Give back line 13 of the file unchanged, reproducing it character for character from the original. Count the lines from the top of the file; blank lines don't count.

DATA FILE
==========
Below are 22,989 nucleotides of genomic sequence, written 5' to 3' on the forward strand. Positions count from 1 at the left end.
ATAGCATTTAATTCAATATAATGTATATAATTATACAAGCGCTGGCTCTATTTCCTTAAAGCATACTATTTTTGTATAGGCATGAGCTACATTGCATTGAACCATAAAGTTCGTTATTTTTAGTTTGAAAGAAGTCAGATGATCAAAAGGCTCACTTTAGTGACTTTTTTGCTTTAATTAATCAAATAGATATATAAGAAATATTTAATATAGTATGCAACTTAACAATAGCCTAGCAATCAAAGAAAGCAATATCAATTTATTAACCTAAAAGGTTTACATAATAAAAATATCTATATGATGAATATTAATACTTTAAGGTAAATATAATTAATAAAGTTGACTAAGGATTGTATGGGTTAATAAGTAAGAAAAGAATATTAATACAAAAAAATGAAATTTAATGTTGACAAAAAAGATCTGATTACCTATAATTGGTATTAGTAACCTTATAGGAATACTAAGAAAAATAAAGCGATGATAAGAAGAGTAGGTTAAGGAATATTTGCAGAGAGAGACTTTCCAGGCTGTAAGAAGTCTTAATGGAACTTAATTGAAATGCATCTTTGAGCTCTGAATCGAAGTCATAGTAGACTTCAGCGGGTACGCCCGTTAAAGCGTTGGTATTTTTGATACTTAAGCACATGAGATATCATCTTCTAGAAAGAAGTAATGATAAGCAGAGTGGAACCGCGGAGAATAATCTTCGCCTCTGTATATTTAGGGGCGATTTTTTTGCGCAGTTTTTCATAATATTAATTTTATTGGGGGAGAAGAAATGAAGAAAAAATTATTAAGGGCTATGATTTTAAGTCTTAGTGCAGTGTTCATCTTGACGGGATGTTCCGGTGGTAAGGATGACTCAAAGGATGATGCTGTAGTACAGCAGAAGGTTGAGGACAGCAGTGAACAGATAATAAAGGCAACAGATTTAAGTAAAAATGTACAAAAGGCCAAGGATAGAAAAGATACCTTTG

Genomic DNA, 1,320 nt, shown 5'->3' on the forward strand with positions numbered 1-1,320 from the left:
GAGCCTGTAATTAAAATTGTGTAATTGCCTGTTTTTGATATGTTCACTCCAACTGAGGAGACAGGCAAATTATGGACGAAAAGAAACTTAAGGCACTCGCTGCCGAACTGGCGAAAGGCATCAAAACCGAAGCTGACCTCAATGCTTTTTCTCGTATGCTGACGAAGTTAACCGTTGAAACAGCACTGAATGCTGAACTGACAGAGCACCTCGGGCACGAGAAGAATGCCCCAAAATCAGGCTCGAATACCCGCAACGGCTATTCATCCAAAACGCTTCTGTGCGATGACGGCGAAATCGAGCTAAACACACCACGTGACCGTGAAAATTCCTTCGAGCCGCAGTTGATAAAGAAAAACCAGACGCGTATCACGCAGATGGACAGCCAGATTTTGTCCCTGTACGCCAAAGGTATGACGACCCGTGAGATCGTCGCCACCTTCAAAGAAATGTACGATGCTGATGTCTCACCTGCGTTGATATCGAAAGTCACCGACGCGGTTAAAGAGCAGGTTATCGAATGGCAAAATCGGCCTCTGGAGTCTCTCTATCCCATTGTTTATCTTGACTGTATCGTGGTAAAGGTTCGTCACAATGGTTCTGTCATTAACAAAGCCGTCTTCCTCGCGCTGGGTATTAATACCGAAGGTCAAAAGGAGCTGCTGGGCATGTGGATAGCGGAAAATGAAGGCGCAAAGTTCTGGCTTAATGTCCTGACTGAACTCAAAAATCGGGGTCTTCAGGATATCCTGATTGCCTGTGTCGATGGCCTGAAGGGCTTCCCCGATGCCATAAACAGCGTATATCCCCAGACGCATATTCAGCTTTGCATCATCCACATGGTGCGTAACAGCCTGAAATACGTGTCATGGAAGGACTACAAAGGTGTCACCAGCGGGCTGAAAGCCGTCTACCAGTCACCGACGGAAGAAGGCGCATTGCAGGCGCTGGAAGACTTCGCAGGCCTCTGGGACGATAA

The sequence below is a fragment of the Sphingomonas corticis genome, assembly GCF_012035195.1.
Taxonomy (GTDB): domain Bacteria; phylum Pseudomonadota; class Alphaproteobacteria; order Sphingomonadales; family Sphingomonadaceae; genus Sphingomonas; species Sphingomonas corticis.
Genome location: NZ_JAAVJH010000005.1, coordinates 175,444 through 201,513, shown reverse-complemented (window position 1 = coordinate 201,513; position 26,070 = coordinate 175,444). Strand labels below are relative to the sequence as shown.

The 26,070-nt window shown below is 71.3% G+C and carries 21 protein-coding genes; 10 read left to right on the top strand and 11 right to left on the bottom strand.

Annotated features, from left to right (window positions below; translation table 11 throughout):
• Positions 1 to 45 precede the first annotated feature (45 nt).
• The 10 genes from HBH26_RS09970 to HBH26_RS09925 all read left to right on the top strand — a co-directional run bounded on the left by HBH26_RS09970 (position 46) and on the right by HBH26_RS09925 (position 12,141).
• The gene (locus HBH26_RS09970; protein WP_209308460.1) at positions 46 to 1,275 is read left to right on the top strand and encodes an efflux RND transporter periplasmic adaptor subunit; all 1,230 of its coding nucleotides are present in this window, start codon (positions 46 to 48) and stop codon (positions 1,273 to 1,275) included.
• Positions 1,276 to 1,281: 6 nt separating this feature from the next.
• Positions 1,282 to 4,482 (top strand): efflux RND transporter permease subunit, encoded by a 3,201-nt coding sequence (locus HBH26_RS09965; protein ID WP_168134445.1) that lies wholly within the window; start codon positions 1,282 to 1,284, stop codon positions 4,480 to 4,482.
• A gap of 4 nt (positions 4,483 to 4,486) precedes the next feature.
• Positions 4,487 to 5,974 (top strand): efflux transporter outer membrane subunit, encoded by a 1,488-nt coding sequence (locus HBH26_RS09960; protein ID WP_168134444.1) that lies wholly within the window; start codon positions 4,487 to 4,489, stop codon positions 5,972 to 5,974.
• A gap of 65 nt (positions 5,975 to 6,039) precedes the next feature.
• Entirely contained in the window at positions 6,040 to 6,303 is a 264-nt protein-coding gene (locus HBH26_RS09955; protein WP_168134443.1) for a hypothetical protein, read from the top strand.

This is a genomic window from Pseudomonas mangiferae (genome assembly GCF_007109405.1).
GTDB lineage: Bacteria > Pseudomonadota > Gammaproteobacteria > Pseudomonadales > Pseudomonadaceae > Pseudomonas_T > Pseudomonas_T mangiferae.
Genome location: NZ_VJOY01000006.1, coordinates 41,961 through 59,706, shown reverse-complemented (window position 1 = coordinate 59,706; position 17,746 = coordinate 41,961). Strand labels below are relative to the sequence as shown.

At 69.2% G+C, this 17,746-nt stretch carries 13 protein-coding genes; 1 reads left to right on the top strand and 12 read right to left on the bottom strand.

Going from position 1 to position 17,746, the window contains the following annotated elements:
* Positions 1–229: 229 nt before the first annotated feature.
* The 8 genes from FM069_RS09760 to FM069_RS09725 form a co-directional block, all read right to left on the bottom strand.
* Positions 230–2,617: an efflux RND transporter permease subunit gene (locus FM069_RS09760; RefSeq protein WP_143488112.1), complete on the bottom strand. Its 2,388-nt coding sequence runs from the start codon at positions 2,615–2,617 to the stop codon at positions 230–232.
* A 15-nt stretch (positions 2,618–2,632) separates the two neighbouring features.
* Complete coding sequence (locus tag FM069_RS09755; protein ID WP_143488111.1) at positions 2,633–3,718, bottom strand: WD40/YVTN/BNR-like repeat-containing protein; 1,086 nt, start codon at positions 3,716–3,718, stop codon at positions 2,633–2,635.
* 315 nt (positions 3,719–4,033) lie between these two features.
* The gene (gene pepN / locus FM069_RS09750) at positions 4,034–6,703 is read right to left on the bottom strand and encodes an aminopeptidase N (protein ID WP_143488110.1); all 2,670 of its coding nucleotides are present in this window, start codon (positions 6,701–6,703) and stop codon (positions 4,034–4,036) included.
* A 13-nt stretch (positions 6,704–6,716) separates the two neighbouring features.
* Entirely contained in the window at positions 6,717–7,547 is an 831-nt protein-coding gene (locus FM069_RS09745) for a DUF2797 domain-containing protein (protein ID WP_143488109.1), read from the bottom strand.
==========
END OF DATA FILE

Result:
• Positions 1,276 to 1,281: 6 nt separating this feature from the next.